The first medical record was not electronic. It was written on a clay tablet by the Sumerians more than 4,000 years ago. Followed by the Egyptian papyrus and, of course, the thick folders that we still find pilling up in so many hospitals and medical practices.
It was only in 1960 that Lockheed developed the first medical electronic information system. In the 1970s, the Decentralized Hospital Computer Program (DHCP) with the Computerized Patient Record System (CPRS) was introduced by the Department of Veteran Affairs’. In 2004, President Bush first mentioned the term Electronic Health Record (EHR).
In President Obama’s American Recovery and Reinvestment Act of 2009, which was part of the Health Information Technology for Economic and Clinical Health Act (HITECH), the use of the EHR system granted higher payments to physicians and hospitals. Today, EHR is an integral part of the Digital Health transition and includes numerous technologies, such as Blockchain, to keep the data secure and private.
But, what are the true advantages of electronic health records, especially in a post-COVID19 world where Telehealth is becoming the norm?
What is an Electronic Health Record?
According to the Center for Medicare & Medicaid Services (CMS), an Electronic Health Record is “an electronic version of a patient’s medical history.” The definition is simple and allows to include anything in it.
Are Electronic Medical Records and Electronic Health Records the same?
An Electronic Medical Record or EMR is not an EHR. They share common elements but have different purposes. EMRs contain the patient’s medical history, immunization, diagnostics, and all of the data classically found on paper forms in medical practice. EHRs go on step further and include patient information such as demographics, insurance, and clinical decision support elements.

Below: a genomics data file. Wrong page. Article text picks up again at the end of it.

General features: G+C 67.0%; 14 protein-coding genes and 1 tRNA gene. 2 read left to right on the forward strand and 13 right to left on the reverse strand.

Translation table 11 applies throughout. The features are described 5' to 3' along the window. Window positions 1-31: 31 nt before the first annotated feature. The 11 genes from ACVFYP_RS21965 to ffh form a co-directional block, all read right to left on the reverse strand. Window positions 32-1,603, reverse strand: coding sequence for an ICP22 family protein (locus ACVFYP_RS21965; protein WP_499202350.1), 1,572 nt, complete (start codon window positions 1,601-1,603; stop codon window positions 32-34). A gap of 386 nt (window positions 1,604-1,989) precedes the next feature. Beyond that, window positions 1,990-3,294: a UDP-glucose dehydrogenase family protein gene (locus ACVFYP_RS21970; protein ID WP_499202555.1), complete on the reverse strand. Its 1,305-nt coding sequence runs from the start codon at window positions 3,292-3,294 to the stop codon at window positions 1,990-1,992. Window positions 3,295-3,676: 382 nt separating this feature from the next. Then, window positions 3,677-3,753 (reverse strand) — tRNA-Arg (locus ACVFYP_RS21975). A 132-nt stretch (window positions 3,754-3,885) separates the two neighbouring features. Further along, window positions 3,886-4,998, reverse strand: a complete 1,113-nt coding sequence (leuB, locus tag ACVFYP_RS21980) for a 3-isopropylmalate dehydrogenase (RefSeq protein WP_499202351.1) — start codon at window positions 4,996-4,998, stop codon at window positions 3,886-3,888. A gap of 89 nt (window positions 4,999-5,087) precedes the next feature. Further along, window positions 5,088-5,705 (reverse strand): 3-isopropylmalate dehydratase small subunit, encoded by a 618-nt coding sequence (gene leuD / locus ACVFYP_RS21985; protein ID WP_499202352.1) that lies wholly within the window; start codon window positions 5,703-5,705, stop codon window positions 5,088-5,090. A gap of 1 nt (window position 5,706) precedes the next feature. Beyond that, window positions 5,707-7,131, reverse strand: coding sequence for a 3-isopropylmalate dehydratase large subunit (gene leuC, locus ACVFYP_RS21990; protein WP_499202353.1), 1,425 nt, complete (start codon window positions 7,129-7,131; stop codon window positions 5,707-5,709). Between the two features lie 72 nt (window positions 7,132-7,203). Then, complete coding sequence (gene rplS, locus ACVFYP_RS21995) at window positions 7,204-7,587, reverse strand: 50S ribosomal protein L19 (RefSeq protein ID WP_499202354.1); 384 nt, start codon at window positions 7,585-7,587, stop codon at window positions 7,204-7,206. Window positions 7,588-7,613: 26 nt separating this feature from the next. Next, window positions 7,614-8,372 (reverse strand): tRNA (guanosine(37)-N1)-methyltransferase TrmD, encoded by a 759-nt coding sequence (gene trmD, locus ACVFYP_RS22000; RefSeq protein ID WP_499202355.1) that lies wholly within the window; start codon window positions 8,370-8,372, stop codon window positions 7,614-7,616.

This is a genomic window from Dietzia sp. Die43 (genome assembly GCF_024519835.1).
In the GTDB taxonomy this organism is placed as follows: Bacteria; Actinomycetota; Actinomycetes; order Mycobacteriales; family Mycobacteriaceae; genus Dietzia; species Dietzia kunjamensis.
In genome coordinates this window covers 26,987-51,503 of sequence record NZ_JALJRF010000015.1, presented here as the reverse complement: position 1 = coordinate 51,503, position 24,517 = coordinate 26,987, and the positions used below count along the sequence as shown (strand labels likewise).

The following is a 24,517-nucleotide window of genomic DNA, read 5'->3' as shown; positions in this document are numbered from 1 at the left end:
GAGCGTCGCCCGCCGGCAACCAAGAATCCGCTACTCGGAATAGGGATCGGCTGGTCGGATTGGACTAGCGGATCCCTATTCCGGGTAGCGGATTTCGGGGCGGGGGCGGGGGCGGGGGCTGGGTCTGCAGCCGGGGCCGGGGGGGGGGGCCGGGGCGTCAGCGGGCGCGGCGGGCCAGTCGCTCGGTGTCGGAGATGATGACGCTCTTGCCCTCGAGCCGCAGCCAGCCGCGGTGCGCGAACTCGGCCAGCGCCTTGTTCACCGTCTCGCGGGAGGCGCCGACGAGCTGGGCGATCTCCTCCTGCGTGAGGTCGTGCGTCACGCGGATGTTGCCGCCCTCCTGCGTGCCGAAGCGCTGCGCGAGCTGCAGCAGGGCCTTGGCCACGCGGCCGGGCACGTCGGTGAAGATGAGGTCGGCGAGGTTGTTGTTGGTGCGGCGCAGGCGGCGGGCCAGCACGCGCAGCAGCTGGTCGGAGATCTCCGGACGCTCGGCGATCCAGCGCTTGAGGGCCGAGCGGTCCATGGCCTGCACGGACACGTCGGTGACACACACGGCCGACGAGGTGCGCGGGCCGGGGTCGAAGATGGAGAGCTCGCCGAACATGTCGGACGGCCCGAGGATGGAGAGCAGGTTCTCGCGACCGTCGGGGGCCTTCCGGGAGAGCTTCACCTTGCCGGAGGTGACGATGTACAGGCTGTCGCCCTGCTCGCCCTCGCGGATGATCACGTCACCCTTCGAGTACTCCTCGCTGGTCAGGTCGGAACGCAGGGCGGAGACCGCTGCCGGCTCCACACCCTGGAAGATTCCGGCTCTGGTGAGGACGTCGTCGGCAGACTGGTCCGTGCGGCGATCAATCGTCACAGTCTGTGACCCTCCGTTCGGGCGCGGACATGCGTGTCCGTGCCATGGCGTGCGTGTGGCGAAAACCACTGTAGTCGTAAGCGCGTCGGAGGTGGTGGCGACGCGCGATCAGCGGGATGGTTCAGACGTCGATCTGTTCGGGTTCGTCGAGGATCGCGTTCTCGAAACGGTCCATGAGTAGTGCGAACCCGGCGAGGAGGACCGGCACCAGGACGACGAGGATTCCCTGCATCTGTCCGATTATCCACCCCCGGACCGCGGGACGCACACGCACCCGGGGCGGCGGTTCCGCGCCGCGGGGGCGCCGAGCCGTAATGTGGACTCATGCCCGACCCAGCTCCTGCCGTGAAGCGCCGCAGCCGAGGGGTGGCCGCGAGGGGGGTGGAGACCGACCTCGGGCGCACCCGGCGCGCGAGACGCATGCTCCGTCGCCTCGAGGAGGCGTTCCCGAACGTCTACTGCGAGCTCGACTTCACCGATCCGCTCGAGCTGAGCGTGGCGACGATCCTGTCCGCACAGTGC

While an EMR is not easily sharable outside of the practice, the EHR is easily transferrable. Thanks to interoperability. In a nutshell, an EHR can be seen as an EMR 2.0. But, including so much private information can potentially pose a threat to privacy.
That is where Blockchain technology comes into play.
Is Blockchain the key to a secure EHR?
Most will agree that Blockchain is the future technology that will change how healthcare is delivered and administered. We recommend you to read our article about the numerous benefits offered by blockchain in healthcare. Interoperability refers to the possibility for different systems to have access securely to various sources of information and to exchange data.
The main issue involves the information’s asymmetry, meaning that all parties do not share the same smooth access to the data. Blockchain has the potential to solve this issue.
By offering a secured distributed network, a shared ledger, and the possibility of adding independent blocks of medical transactions, blockchain and smart contracts secure the data, improve interoperability, and allow multiple entities to access the medical information that constitutes the EHR.
According to Abhinav Shashank, the CEO at Innovaccer, a startup based in California developing Blockchain and Artificial Intelligence IT solutions for healthcare, Blockchain will bring 5 major benefits to an EHR system.
- Longitudinal patient records: All of the data are assembled sequentially without any possibility for losses or alteration,
- Master patient indices: A single master patient file includes all of the various blocks of information hence lowering the possibility of medical errors or mismatches,
- Claims adjudication: Without the need for a central authority, the use of automated smart contracts can help process the claims faster and more efficiently,
- Supply chain management: the supply and demand cycle can be analyzed in real-time, offering better control and management,
- Interoperability: Only approved authorized providers have access and the ability to modify the data, allowing for better reconciliation and improvement of the quality of care.
Benefits of Electronic Health Records
The benefits of electronic health records go far beyond reducing costs. Improving the organization of care and the patient’s involvement ultimately benefit all parties: the carers, the payers, and the patients.
Improving the quality of care